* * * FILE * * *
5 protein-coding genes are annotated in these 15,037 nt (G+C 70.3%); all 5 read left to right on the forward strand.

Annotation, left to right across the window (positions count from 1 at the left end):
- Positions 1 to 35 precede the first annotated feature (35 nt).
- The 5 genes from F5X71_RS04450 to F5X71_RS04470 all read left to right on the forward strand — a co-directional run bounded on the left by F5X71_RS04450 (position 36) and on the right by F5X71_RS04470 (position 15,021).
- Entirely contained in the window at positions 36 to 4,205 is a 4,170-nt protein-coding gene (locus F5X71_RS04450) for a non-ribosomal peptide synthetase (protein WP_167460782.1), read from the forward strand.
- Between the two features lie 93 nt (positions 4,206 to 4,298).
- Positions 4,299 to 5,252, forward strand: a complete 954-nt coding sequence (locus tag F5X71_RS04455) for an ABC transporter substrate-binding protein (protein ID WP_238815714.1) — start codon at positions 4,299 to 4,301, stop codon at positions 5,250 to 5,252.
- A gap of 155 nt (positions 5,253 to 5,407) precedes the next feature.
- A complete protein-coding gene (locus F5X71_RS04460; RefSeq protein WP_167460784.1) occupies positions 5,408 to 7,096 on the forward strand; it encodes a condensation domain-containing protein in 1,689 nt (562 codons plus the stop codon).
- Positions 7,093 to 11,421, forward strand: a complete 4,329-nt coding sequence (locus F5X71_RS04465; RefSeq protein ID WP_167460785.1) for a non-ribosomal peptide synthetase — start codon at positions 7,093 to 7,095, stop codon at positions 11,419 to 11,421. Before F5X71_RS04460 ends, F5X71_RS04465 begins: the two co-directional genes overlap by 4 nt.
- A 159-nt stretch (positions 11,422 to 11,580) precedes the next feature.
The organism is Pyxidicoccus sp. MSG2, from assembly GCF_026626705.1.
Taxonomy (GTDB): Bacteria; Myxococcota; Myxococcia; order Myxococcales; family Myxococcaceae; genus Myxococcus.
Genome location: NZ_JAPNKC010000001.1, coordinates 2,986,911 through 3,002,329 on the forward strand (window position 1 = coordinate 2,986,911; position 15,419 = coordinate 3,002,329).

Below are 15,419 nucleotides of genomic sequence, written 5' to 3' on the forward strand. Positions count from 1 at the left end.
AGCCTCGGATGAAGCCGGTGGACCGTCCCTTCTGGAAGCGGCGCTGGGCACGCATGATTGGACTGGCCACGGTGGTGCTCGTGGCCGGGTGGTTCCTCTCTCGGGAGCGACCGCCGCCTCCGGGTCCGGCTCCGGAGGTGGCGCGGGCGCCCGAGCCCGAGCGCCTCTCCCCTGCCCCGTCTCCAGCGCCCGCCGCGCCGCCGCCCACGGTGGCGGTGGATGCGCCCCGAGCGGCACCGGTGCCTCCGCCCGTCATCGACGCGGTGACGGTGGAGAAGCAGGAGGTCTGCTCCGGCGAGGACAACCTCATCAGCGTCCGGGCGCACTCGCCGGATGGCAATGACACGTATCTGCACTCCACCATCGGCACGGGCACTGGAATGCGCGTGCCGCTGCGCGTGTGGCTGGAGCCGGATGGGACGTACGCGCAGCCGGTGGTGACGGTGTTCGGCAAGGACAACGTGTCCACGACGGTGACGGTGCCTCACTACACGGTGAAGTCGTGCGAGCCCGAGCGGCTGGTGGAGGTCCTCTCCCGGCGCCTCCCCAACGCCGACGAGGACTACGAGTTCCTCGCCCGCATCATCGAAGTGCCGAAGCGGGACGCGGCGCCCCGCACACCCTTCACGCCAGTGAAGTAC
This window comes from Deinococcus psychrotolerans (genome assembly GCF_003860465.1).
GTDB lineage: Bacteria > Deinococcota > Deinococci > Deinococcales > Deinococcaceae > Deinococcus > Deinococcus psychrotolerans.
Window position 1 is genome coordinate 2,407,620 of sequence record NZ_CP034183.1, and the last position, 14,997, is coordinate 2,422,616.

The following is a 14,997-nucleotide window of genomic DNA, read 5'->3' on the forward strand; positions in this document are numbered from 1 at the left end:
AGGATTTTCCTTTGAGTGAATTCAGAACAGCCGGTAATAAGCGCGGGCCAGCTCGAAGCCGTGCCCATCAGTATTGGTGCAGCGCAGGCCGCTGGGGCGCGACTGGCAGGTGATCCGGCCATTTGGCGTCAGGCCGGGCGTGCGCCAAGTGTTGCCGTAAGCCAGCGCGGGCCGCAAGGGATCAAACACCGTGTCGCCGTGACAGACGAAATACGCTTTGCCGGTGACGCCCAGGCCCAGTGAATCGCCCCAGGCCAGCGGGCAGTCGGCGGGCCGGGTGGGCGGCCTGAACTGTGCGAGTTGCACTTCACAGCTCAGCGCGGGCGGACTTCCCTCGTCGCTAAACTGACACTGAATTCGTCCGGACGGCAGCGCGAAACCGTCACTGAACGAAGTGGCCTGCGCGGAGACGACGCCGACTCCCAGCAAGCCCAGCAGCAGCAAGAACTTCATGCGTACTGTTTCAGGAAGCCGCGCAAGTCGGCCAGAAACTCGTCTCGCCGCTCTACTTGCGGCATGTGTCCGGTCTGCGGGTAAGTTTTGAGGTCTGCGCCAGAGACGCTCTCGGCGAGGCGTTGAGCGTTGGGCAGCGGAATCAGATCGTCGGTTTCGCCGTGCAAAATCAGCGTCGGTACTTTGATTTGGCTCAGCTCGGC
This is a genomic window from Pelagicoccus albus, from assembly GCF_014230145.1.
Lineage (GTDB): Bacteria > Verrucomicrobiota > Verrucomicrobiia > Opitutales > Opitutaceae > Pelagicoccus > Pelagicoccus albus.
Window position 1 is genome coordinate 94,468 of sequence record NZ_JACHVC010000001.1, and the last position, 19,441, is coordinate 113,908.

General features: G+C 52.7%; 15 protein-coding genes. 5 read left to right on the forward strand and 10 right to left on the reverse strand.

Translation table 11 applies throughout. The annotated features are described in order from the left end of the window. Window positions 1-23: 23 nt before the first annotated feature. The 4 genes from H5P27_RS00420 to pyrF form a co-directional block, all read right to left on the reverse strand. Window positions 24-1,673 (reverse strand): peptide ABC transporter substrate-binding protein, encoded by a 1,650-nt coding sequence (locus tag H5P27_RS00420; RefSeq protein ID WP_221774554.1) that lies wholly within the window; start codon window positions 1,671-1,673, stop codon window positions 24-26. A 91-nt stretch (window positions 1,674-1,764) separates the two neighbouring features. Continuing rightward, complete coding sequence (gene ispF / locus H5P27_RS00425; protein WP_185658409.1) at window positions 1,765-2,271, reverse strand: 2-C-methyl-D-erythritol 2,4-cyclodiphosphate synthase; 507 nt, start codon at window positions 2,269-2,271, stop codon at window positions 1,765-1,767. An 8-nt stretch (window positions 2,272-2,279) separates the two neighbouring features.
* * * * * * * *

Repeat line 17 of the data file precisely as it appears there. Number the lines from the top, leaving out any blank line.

This window comes from Deinococcus psychrotolerans (genome assembly GCF_003860465.1).